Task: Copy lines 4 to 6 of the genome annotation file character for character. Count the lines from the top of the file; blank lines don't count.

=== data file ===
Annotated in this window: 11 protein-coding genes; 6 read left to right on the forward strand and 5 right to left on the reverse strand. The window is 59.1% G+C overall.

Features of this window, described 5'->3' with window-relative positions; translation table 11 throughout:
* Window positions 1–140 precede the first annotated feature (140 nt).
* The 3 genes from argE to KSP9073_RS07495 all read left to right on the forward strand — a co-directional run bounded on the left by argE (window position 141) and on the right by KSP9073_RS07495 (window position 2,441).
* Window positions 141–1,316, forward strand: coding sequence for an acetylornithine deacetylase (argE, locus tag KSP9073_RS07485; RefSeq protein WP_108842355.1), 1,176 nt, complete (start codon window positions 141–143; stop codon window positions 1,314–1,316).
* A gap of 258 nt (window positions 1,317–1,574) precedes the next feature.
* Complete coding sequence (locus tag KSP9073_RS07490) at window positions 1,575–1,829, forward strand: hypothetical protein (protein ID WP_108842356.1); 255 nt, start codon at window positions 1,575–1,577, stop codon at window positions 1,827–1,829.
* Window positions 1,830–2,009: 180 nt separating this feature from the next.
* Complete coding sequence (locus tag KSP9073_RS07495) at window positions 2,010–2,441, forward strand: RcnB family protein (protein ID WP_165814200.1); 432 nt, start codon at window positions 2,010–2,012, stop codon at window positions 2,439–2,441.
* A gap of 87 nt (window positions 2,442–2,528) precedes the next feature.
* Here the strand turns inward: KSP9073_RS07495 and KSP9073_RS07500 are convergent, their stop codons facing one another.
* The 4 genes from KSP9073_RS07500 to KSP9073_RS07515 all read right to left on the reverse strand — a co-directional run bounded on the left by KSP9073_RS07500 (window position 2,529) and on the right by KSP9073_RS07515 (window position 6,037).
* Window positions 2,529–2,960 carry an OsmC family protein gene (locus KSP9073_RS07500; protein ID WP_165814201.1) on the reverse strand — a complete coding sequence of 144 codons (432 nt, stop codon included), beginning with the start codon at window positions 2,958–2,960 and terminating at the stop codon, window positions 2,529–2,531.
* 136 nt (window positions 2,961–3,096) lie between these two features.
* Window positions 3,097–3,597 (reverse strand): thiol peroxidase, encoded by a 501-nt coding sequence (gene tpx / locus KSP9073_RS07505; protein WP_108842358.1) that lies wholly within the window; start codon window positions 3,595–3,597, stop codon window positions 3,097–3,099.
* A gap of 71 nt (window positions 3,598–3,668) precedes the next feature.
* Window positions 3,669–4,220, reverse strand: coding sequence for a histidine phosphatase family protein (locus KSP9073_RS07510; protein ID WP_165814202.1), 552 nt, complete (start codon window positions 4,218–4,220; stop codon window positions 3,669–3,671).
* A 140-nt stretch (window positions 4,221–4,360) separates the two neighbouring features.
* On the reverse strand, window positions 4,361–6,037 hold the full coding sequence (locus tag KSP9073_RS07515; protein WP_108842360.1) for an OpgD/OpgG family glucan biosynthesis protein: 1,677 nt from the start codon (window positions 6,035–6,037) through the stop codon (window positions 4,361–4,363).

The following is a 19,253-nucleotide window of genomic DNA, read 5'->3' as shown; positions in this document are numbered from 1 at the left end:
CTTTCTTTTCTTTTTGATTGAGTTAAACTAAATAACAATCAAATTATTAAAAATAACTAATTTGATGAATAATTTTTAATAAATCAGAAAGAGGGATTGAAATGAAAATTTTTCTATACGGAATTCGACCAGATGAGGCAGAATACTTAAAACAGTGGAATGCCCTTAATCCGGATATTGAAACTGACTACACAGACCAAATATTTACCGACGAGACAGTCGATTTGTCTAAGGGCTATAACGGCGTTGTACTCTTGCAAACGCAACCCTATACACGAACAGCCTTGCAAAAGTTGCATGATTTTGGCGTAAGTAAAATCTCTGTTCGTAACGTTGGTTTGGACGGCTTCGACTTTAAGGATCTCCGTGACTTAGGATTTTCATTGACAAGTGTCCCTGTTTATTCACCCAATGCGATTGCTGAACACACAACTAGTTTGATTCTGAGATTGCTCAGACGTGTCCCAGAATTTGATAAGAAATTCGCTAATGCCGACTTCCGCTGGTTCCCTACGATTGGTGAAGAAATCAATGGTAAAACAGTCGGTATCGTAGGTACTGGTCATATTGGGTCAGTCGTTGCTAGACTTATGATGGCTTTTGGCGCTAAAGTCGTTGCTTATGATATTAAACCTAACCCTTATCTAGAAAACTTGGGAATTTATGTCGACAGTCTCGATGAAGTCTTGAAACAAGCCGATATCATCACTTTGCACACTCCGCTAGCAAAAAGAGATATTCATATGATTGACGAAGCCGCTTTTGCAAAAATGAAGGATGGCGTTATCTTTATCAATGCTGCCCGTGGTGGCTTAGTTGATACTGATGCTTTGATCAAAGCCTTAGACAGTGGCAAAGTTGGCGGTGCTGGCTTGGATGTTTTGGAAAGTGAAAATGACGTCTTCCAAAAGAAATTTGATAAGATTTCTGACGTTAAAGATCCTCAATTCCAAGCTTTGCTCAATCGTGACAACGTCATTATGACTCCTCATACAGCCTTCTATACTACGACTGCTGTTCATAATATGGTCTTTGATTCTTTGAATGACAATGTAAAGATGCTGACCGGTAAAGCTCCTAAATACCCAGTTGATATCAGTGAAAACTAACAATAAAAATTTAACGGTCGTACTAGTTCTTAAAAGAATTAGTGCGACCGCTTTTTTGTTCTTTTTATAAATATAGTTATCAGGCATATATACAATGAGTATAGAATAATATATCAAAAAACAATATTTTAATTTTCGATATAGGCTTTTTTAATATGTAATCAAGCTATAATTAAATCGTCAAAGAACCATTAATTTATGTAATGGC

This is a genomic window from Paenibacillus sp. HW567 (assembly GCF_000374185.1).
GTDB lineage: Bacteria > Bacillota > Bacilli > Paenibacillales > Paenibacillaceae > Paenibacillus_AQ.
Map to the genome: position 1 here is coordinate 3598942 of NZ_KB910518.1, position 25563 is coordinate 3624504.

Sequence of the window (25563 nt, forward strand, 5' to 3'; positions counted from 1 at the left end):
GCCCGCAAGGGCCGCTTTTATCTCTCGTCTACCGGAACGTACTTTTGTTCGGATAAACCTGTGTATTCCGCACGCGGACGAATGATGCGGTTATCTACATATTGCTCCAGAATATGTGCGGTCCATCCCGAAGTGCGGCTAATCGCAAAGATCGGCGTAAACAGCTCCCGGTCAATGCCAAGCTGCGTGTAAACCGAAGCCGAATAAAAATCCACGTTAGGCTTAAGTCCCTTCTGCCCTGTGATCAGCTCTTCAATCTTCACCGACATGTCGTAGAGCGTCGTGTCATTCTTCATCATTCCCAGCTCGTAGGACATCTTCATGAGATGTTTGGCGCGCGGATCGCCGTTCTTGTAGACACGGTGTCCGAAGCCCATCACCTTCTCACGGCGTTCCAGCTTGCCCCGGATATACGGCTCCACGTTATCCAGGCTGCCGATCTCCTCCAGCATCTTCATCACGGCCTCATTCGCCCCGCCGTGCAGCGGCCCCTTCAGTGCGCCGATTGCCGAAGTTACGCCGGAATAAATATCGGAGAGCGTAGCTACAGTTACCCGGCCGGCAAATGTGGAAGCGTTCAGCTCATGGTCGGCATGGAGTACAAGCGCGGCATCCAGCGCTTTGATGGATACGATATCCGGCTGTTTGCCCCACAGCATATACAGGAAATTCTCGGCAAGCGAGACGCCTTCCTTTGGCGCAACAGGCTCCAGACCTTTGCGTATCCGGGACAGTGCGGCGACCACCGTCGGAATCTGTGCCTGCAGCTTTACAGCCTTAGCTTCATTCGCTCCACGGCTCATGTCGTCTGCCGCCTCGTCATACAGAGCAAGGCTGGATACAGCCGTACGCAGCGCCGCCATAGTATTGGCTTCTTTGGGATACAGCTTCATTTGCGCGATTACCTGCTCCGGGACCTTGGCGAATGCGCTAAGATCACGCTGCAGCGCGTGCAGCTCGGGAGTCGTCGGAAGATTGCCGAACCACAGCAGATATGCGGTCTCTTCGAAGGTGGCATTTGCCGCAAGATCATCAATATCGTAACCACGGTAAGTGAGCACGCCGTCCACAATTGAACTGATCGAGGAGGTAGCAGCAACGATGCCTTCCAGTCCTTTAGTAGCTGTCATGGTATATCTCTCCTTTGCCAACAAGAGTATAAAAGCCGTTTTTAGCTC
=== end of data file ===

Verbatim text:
* The 3 genes from argE to KSP9073_RS07495 all read left to right on the forward strand — a co-directional run bounded on the left by argE (window position 141) and on the right by KSP9073_RS07495 (window position 2,441).
* Window positions 141–1,316, forward strand: coding sequence for an acetylornithine deacetylase (argE, locus tag KSP9073_RS07485; RefSeq protein WP_108842355.1), 1,176 nt, complete (start codon window positions 141–143; stop codon window positions 1,314–1,316).
* A gap of 258 nt (window positions 1,317–1,574) precedes the next feature.